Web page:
Markov Chain Monte Carlo


What if we know the relative likelihood, but want the probability distribution?

But what if \( \int f(x)dx \) is hard, or you can’t sample from \( f \) directly?

This is the problem we will be trying to solve.

First approach

If space if bounded (integral is between \( a,b \)) we can use Monte Carlo to estimate \( \int\limits_a^b f(x)dx \)

  1. Pick \( \alpha \in (a,b) \)
  2. Compute \( f(\alpha)/(b-a) \)
  3. Repeat as necessary
  4. Compute the expected value of the computed values

What if it’s a big ol’ bag of nope?

What if we can’t sample from \( f(x) \) but can only determine likelihood ratios?

Enter Markov Chain Monte Carlo

The obligatory basics

A Markov Chain is a stochastic process (a collection of indexed random variables) such that \( \mathbb{P}(X_n=x|X_0,X_1,…,X_{n-1}) = \mathbb{P}(X_n=x|X_{n-1}) \).

In other words, the conditional probabilities only depend on the last state, not on any deeper history.

We call the set of all possible values of \( X_i \) the state space and denote it by, \( \chi \).

Transition Matrix

Let \( p_{ij} = \mathbb{P}(X_1 = j | X_0 = i) \). We call the matrix \( (p_{ij}) \) the Transition Matrix of \( X \) and denote it \( P \).

Let \( \mu_n = \left(\mathbb{P}(X_n=0), \mathbb{P}(X_n=1),…, \mathbb{P}(X_n=l)\right) \) be the row vector corresponding to the “probabilities” of being at each state at the \( n \)th point in time (iteration).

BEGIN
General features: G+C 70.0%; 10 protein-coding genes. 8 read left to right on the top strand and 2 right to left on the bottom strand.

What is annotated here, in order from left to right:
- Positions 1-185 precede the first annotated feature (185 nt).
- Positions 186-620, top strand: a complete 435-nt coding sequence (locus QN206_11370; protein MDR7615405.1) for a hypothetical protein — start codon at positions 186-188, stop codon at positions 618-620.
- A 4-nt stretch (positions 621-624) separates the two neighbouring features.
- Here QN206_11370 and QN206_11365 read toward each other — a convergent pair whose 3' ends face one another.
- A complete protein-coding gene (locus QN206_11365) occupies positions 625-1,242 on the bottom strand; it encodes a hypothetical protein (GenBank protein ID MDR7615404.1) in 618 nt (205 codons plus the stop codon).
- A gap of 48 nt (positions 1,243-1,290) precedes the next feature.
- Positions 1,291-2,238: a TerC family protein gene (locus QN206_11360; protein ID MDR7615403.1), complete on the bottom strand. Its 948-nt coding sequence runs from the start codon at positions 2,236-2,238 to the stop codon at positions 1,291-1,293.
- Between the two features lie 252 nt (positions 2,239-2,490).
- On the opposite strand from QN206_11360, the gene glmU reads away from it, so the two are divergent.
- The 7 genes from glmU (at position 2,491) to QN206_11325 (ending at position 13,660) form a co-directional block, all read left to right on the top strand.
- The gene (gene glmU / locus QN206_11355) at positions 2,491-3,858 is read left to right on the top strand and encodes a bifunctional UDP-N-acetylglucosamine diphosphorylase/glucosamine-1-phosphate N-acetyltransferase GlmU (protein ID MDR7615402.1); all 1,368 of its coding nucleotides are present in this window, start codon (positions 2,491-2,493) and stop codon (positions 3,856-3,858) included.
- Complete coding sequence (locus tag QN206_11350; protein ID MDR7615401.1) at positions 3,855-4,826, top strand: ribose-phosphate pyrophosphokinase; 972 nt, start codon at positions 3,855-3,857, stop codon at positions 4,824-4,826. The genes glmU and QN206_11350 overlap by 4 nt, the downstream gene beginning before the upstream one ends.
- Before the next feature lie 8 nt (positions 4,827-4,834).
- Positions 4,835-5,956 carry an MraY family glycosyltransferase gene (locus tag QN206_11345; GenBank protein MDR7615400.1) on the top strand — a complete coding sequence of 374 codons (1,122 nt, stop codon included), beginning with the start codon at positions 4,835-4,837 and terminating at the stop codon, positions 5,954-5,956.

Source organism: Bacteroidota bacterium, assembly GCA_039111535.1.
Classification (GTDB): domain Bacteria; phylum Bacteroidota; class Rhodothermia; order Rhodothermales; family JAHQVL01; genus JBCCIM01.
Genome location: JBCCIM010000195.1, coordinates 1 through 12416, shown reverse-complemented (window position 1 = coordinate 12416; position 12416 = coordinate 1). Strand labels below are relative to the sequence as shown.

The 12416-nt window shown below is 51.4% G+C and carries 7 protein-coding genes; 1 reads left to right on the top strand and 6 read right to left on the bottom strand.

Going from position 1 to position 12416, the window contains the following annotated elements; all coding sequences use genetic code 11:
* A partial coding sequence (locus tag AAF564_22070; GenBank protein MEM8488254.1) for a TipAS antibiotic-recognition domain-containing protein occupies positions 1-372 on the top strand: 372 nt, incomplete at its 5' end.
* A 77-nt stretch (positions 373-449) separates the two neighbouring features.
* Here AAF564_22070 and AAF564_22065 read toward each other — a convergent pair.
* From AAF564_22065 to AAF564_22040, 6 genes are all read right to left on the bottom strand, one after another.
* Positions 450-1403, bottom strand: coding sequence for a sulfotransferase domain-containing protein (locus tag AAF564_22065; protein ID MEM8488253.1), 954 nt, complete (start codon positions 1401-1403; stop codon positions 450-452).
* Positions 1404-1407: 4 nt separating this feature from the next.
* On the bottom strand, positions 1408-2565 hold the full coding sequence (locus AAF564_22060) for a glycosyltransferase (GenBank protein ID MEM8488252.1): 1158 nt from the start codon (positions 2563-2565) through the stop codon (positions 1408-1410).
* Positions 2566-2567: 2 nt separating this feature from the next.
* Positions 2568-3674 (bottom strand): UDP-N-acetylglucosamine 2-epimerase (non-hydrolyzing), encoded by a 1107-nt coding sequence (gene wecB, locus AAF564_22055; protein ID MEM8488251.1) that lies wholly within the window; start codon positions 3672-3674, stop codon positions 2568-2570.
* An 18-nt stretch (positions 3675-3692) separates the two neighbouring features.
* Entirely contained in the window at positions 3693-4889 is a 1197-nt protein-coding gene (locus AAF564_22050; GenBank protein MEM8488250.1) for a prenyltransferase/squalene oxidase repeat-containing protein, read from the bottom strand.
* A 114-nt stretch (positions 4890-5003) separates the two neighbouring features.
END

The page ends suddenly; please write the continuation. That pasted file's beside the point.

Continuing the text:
Claim: \( \mu_{i+1} = \mu_0P^{i+1} \)


if \( i = 0 \):

So: \( \mu_1 = \mu_0P \)

if \( i > 0 \):

Then, \( \mu_{i+1} = \mu_iP = (\mu_0P^i)P = \mu_0P^{i+1} \)

Stationary Distributions

We say that a distribution \( \pi \) is stationary if

Main Theorem:

An irreducible, ergotic Markov Chain \( {X_n} \) has a unique stationary distribution, \( \pi \). The limiting distribution exists and is equal to \( \pi \). And furthermore, if \( g \) is any bounded function, then with probability 1:

This really just means that if our Markov Chain has certain properties (basically just that any state can be gotten to from any other state at any time), then we can sample from this Markov Chain, and it’ll have the same distribution as a generic sample from our desired distribution.

Random-Walk-Metropolis - Hastings:

Let \( f(x) \) be the relative likelihood function of our desired distribution.

And \( q(y|x_i) \) the known distribution easily sampled from (generally taken to be \( N(x_i,b^2) \) )

1) Given \( X_0,X_1,…,X_i \), pick \( Y \sim q(y|X_i) \)

2) Compute \( r(X_i,Y) = \min\left(\frac{f(Y)q(X_i|Y)}{f(X_i)q(Y|X_i)}, 1\right) \)

3) Pick \( a \sim U(0,1) \)

4) Set

The Confidence Builder: